Medical science always believed that high levels of HDL cholesterol were associated with a lower risk for coronary heart disease and stroke.
High-density lipoprotein (HDL) cholesterol, often called – good cholesterol, absorbs cholesterol in the blood and carries it back to the liver to flush it from the body.
This link between good cholesterol and low coronary heart disease risk, based on a study from the 1970s, has been widely accepted and used in heart disease risk assessments.
However, that study was based on white Americans only!
Now, according to research published in the Journal of the American College of Cardiology, good cholesterol may not be as effective in predicting cardiovascular disease risk among Black adults as it was believed. The study was supported by the National Institutes of Health (NIH).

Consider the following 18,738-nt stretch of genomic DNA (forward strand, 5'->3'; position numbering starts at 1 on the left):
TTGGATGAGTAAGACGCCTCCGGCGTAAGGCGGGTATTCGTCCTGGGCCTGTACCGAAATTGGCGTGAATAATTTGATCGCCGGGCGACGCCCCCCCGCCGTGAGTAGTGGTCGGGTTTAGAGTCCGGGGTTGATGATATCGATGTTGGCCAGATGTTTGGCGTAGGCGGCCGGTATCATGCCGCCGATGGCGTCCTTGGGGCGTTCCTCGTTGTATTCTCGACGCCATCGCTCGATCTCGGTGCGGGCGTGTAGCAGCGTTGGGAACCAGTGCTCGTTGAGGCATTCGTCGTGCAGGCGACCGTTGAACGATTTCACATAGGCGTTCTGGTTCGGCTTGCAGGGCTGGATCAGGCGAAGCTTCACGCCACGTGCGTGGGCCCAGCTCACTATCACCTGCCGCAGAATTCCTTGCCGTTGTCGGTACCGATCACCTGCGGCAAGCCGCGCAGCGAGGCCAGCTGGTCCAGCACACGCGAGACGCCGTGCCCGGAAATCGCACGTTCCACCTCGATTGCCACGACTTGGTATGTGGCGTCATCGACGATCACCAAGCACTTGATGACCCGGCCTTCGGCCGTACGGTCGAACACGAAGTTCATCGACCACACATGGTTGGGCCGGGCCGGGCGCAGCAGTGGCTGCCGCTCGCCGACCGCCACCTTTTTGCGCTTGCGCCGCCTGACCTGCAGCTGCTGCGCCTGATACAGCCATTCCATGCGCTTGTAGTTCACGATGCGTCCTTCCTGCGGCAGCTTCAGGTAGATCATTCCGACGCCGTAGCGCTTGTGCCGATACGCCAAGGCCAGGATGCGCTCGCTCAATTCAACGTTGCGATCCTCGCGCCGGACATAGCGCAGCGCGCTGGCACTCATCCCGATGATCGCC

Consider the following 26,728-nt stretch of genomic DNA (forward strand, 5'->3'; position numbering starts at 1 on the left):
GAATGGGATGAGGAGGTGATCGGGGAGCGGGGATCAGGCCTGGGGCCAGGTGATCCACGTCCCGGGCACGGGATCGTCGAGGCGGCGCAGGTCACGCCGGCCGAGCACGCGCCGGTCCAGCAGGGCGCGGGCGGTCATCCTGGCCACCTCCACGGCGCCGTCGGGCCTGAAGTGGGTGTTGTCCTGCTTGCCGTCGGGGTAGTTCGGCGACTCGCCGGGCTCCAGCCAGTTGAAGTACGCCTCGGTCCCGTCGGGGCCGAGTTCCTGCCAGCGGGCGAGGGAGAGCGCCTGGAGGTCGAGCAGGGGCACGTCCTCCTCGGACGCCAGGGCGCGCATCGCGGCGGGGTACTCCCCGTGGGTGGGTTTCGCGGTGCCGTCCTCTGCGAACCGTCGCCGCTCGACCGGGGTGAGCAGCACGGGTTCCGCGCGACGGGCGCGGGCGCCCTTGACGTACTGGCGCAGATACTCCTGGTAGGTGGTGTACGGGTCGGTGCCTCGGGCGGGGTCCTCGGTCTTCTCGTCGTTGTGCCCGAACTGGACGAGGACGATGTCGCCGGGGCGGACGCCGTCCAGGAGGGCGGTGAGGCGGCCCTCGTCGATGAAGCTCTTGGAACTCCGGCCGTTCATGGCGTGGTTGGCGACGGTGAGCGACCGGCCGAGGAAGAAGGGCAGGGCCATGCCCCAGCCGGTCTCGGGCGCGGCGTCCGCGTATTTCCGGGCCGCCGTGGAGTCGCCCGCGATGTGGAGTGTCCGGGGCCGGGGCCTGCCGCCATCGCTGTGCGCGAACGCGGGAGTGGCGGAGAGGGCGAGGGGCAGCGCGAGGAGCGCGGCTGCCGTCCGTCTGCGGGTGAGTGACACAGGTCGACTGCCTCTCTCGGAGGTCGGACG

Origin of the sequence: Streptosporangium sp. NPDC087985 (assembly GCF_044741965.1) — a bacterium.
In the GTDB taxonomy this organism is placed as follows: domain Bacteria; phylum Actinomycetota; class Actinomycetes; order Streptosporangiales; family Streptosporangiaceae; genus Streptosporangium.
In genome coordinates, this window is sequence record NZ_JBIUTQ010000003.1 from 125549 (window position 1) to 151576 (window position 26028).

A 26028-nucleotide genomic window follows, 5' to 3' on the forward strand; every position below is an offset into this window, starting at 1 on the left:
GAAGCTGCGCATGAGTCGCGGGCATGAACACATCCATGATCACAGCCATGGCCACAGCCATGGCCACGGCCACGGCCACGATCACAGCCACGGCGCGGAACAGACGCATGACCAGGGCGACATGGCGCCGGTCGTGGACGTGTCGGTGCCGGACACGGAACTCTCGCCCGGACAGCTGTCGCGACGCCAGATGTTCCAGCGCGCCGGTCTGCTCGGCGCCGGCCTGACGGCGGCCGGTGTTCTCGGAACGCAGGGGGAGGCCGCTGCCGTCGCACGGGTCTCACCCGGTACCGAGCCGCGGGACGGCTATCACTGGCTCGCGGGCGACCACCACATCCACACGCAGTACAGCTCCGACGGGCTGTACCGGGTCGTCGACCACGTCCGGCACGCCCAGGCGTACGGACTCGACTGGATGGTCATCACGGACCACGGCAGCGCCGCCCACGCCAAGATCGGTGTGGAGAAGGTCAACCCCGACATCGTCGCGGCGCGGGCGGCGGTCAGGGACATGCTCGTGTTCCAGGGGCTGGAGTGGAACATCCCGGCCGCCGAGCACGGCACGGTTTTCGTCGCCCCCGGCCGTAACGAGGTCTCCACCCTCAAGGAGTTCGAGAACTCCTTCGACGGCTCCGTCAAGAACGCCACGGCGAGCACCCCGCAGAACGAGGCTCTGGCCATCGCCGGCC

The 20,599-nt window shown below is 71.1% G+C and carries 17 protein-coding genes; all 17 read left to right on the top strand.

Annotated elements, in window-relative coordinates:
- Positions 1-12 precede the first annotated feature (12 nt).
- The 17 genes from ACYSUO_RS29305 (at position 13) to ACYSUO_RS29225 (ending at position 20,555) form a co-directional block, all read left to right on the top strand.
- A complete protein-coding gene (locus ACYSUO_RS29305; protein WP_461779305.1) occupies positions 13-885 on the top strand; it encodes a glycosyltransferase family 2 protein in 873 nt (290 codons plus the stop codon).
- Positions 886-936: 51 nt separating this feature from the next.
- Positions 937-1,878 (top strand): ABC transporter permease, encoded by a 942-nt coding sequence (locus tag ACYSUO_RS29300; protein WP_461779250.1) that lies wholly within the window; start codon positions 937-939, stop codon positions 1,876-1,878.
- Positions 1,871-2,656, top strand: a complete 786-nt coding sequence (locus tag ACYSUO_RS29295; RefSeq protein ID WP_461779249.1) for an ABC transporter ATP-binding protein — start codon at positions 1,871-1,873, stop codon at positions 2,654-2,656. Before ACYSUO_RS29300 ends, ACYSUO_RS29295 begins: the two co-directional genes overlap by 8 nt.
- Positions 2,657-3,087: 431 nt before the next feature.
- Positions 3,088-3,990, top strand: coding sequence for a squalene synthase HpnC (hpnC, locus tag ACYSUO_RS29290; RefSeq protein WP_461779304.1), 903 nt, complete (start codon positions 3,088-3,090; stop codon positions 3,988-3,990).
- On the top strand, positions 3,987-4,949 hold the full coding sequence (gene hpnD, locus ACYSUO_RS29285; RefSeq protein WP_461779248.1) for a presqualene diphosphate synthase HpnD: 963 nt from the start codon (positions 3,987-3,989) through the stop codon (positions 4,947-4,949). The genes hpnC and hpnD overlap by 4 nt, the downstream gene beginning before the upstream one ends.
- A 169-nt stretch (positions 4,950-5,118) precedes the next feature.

Additionally, higher levels of HDL cholesterol were not found to be associated with a reduced risk of cardiovascular disease for either group.
Nathalie Pamir, from the Knight Cardiovascular Institute at Oregon Health & Science University and senior author on the new study, said, “It’s been well accepted that low HDL cholesterol levels are detrimental, regardless of race. Our research tested those assumptions.”
“It could mean that in the future, we don’t get a pat on the back from our doctors for having higher HDL cholesterol levels.”
It is currently not clear how HDL cholesterol has a different impact on heart disease risk between ethnicities. More work is needed to understand what’s driving the racial differences in the link between HDL and heart disease risk.